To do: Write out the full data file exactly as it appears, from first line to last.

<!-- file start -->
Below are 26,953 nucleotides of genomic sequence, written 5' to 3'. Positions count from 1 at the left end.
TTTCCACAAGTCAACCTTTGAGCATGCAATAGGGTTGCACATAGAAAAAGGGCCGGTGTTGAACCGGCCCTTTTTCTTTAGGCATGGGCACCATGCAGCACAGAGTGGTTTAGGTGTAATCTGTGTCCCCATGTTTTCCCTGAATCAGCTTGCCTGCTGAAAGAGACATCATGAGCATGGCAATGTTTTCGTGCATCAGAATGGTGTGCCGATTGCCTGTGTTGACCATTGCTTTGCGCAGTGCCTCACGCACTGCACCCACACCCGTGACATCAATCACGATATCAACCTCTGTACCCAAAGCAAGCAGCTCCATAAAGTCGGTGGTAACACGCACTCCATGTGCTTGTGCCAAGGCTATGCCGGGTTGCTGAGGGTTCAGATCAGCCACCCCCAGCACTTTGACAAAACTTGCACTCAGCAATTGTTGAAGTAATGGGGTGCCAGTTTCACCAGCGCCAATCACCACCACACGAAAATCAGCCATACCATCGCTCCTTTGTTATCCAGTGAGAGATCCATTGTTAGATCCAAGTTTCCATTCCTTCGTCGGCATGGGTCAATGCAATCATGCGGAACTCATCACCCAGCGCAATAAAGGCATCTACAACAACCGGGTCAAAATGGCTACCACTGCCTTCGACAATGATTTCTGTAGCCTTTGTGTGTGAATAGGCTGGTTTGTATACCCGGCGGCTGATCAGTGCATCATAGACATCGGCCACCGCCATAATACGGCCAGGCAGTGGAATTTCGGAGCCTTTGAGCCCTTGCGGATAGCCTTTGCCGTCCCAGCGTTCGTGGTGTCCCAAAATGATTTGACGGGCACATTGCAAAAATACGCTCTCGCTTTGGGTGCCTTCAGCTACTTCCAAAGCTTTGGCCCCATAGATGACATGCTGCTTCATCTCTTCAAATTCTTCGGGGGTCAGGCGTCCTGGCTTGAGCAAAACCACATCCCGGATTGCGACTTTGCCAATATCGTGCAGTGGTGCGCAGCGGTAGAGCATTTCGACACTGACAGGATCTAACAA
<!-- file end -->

Below are 26,953 nucleotides of genomic sequence, written 5' to 3'. Positions count from 1 at the left end.
TTTCCACAAGTCAACCTTTGAGCATGCAATAGGGTTGCACATAGAAAAAGGGCCGGTGTTGAACCGGCCCTTTTTCTTTAGGCATGGGCACCATGCAGCACAGAGTGGTTTAGGTGTAATCTGTGTCCCCATGTTTTCCCTGAATCAGCTTGCCTGCTGAAAGAGACATCATGAGCATGGCAATGTTTTCGTGCATCAGAATGGTGTGCCGATTGCCTGTGTTGACCATTGCTTTGCGCAGTGCCTCACGCACTGCACCCACACCCGTGACATCAATCACGATATCAACCTCTGTACCCAAAGCAAGCAGCTCCATAAAGTCGGTGGTAACACGCACTCCATGTGCTTGTGCCAAGGCTATGCCGGGTTGCTGAGGGTTCAGATCAGCCACCCCCAGCACTTTGACAAAACTTGCACTCAGCAATTGTTGAAGTAATGGGGTGCCAGTTTCACCAGCGCCAATCACCACCACACGAAAATCAGCCATACCATCGCTCCTTTGTTATCCAGTGAGAGATCCATTGTTAGATCCAAGTTTCCATTCCTTCGTCGGCATGGGTCAATGCAATCATGCGGAACTCATCACCCAGCGCAATAAAGGCATCTACAACAACCGGGTCAAAATGGCTACCACTGCCTTCGACAATGATTTCTGTAGCCTTTGTGTGTGAATAGGCTGGTTTGTATACCCGGCGGCTGATCAGTGCATCATAGACATCGGCCACCGCCATAATACGGCCAGGCAGTGGAATTTCGGAGCCTTTGAGCCCTTGCGGATAGCCTTTGCCGTCCCAGCGTTCGTGGTGTCCCAAAATGATTTGACGGGCACATTGCAAAAATACGCTCTCGCTTTGGGTGCCTTCAGCTACTTCCAAAGCTTTGGCCCCATAGATGACATGCTGCTTCATCTCTTCAAATTCTTCGGGGGTCAGGCGTCCTGGCTTGAGCAAAACCACATCCCGGATTGCGACTTTGCCAATATCGTGCAGTGGTGCGCAGCGGTAGAGCATTTCGACACTGACAGGATCTAACAA